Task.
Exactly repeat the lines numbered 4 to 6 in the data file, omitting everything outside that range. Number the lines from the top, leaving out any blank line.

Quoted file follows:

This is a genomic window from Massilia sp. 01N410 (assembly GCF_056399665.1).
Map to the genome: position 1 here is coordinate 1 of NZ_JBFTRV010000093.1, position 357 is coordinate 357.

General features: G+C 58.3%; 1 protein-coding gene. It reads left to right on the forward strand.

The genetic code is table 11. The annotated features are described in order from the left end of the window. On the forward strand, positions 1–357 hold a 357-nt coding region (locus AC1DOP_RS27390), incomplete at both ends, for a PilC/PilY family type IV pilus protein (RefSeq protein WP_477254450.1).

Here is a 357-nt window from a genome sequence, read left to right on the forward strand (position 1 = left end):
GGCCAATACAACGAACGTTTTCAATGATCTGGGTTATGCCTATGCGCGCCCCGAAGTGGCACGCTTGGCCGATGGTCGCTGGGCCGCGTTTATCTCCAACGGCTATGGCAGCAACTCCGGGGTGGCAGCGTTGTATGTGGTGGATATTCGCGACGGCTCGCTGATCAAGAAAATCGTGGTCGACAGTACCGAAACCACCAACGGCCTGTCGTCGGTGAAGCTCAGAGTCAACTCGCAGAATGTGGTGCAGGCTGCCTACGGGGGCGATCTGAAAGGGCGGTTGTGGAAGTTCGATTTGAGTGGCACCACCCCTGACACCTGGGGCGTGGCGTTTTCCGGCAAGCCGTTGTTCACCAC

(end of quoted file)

The genetic code is table 11. The annotated features are described in order from the left end of the window. On the forward strand, positions 1–357 hold a 357-nt coding region (locus AC1DOP_RS27390), incomplete at both ends, for a PilC/PilY family type IV pilus protein (RefSeq protein WP_477254450.1).

Here is a 357-nt window from a genome sequence, read left to right on the forward strand (position 1 = left end):
GGCCAATACAACGAACGTTTTCAATGATCTGGGTTATGCCTATGCGCGCCCCGAAGTGGCACGCTTGGCCGATGGTCGCTGGGCCGCGTTTATCTCCAACGGCTATGGCAGCAACTCCGGGGTGGCAGCGTTGTATGTGGTGGATATTCGCGACGGCTCGCTGATCAAGAAAATCGTGGTCGACAGTACCGAAACCACCAACGGCCTGTCGTCGGTGAAGCTCAGAGTCAACTCGCAGAATGTGGTGCAGGCTGCCTACGGGGGCGATCTGAAAGGGCGGTTGTGGAAGTTCGATTTGAGTGGCACCACCCCTGACACCTGGGGCGTGGCGTTTTCCGGCAAGCCGTTGTTCACCAC